Last bodies recovered from collapsed Miami university bridge as victim’s family rages at ‘incompetence’
Two days before the collapse, an engineer left a voicemail to say some cracking had been found in the bridge – but it wasn’t picked up until after the collapse
As crews removed bodies from beneath a collapsed pedestrian bridge in Miami, one victim’s uncle raged against what he called the “complete incompetence” and “colossal failure” that allowed people to drive beneath the unfinished concrete span.
“Why they had to build this monstrosity in the first place to get children across the street?” said an anguished Joe Smitha, whose niece, Alexa Duran, was crushed in Thursday’s collapse at Florida International University.
“Then they decided to stress test this bridge while traffic was running underneath it?”
Six people died, including five whose bodies were recovered on Saturday as workers pulled out vehicles from the rubble, officials said.
Police had feared the death toll could rise above six. But authorities found what they believe to be the last body on Saturday, Miami-Dade Police Department director Juan Perez said.
Three of the victims found on Saturday were identified by police as Rolando Fraga Hernandez, Oswald Gonzalez and Alberto Arias. The names of two others whose bodies were removed from the rubble on Saturday were not immediately released.
Another victim, who died in a hospital after the collapse, was identified by police as Navarro Brown.
The National Transportation Safety Board has confirmed that crews were applying what’s known as “post-tensioning force” on the bridge before the failure.
Authorities are investigating whether cracking that was reported just before the span fell contributed to the accident.
Experts were mixed on the significance of those reported cracks.
Amjad Aref, a professor with the University of Buffalo’s Institute of Bridge Engineering, said they should have been “a big red flag”.
“Bridges are really very vulnerable when they are under construction, when there are just pieces,” he said.
“It’s like still a flimsy structure. And when you see cracks, somebody has to raise really a big flag and say, ‘We need to do something. We need to figure out what’s happening quickly and do any mitigating actions to prevent further progression of damage and ultimately collapse,’ as we saw here.”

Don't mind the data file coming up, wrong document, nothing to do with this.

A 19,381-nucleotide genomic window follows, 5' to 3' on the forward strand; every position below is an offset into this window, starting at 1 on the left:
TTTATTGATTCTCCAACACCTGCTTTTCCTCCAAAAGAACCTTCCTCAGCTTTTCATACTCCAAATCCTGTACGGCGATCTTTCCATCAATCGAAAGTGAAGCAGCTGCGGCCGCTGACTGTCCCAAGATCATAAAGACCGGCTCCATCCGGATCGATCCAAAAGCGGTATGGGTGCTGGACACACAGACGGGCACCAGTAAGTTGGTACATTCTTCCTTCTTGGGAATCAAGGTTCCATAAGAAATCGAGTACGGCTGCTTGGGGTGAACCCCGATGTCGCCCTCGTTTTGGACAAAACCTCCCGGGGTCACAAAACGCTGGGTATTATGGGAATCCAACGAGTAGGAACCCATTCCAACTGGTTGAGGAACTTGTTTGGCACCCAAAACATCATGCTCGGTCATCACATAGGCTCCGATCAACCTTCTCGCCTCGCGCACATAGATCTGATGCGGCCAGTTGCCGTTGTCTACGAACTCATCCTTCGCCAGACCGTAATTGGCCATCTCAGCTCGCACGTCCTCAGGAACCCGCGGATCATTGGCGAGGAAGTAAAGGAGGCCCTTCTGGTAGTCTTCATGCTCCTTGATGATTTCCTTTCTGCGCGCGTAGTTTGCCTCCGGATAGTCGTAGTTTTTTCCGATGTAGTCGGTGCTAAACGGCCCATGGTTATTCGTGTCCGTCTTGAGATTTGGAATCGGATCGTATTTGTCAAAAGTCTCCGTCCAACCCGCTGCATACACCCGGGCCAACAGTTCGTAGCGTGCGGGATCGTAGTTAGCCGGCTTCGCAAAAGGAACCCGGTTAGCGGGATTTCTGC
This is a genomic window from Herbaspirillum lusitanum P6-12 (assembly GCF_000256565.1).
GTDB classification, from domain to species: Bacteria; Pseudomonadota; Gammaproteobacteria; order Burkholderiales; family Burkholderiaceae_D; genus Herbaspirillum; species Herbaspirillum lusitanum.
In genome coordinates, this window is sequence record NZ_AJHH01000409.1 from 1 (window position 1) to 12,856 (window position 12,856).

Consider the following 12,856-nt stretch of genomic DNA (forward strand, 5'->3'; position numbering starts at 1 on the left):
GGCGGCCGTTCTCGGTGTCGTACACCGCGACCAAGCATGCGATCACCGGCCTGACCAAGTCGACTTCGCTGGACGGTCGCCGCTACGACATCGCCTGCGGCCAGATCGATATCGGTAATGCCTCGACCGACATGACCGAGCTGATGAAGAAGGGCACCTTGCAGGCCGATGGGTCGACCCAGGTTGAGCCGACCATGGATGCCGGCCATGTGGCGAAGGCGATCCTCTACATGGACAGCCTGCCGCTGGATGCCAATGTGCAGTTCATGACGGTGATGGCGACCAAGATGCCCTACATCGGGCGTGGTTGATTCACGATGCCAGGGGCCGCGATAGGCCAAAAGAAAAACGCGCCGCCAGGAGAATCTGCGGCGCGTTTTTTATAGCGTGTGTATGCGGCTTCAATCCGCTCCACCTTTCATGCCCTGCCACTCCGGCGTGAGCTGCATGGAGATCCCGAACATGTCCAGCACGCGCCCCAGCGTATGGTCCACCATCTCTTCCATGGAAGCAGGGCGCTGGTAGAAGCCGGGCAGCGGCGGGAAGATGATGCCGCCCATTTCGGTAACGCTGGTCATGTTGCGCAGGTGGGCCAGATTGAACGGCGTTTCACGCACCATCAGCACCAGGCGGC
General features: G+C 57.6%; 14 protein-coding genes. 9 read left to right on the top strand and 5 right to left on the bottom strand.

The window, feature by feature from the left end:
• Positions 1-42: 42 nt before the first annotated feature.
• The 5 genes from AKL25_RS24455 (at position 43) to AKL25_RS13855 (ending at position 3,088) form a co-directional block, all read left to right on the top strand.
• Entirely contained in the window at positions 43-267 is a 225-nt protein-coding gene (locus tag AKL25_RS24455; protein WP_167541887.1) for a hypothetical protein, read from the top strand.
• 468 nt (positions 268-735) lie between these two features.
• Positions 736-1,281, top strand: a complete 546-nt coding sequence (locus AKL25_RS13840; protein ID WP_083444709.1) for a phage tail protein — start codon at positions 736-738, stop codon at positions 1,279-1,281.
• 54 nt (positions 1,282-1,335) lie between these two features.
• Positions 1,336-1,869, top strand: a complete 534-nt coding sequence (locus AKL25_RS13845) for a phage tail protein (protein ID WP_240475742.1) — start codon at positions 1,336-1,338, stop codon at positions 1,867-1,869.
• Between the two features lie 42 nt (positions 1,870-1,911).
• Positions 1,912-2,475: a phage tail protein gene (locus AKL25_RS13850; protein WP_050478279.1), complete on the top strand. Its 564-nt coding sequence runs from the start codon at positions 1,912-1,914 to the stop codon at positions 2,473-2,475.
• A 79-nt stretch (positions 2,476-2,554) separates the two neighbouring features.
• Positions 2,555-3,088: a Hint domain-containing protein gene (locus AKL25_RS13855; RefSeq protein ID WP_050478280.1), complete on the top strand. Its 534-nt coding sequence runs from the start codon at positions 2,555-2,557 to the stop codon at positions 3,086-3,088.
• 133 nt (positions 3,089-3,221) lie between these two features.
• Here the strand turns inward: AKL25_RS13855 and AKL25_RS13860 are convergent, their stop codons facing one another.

But Ralph Verrastro, principal of Naples-based Bridging Solutions, was not surprised to hear about cracks, and said it was not necessarily a problem.
“Any bridge with concrete, that’s made of concrete, there’s always cracks,” said Verrastro, who has been an engineer for 42 years.
“If they had concerns that something was going on for that main span, then they would have called the sheriff or the police and closed the road.
“I would be very surprised if it’s determined that they were taking a chance and trying to do something under traffic. It’s just, as bridge engineers, that’s just never done.”
Two days before the collapse, an engineer with the design firm left a voicemail to say some cracking had been found at one end of the concrete span, but the voicemail wasn’t picked up until after the collapse, Florida Department of Transportation officials said Friday.
In a transcript, Denney Pate with FIGG Bridge Group said the cracking would need repairs but the company didn’t think it was a safety issue.
In a statement Saturday, university officials said its representatives and transport officials met with a FIGG engineer for two hours Thursday to discuss the cracking, and determined there wasn’t a safety issue. The bridge fell soon afterward.
NTSB officials have said it’s too early to say whether any cracking contributed to the collapse.
FIGG Bridge Engineers said it “continues to work diligently” to determine the cause of the collapse, and is examining the steps its team has taken.
It added: “The evaluation was based on the best available information at that time and indicated that there were no safety issues.” It also asked for time to accurately determine what led to the accident.
Expected to open in 2019, the bridge was to provide safe passage over a canal and six lanes of traffic, a showpiece architectural feature connecting the campus with Sweetwater.
The US$14.2 million project was supposed to take advantage of a faster, cheaper and safer method of bridge-building promoted by the university.
Smitha, Duran’s uncle, can’t help but believe that this tragedy could have been avoided.
“This was a colossal failure of the system,” he said.
“This was complete incompetence from the top … I want someone to step up and say, ‘The buck stops with me.’”
Additional reporting by Reuters